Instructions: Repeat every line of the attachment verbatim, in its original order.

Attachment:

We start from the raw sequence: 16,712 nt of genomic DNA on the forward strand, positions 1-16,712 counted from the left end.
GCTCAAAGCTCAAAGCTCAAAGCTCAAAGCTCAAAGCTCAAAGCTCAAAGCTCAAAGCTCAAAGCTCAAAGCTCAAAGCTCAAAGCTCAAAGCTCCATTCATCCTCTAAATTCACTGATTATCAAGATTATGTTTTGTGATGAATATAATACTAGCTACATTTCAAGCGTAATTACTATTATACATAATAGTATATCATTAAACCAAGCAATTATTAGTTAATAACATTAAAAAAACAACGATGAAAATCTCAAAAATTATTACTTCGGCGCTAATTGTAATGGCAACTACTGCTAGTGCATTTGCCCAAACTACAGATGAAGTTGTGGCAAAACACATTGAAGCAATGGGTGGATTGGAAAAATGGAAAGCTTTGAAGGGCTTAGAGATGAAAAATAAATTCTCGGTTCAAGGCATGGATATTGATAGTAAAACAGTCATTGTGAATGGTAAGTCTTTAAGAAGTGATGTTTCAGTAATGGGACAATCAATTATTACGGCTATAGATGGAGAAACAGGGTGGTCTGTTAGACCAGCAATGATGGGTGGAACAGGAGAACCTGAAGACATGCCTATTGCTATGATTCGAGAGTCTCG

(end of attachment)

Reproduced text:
We start from the raw sequence: 16,712 nt of genomic DNA on the forward strand, positions 1-16,712 counted from the left end.
GCTCAAAGCTCAAAGCTCAAAGCTCAAAGCTCAAAGCTCAAAGCTCAAAGCTCAAAGCTCAAAGCTCAAAGCTCAAAGCTCAAAGCTCAAAGCTCCATTCATCCTCTAAATTCACTGATTATCAAGATTATGTTTTGTGATGAATATAATACTAGCTACATTTCAAGCGTAATTACTATTATACATAATAGTATATCATTAAACCAAGCAATTATTAGTTAATAACATTAAAAAAACAACGATGAAAATCTCAAAAATTATTACTTCGGCGCTAATTGTAATGGCAACTACTGCTAGTGCATTTGCCCAAACTACAGATGAAGTTGTGGCAAAACACATTGAAGCAATGGGTGGATTGGAAAAATGGAAAGCTTTGAAGGGCTTAGAGATGAAAAATAAATTCTCGGTTCAAGGCATGGATATTGATAGTAAAACAGTCATTGTGAATGGTAAGTCTTTAAGAAGTGATGTTTCAGTAATGGGACAATCAATTATTACGGCTATAGATGGAGAAACAGGGTGGTCTGTTAGACCAGCAATGATGGGTGGAACAGGAGAACCTGAAGACATGCCTATTGCTATGATTCGAGAGTCTCG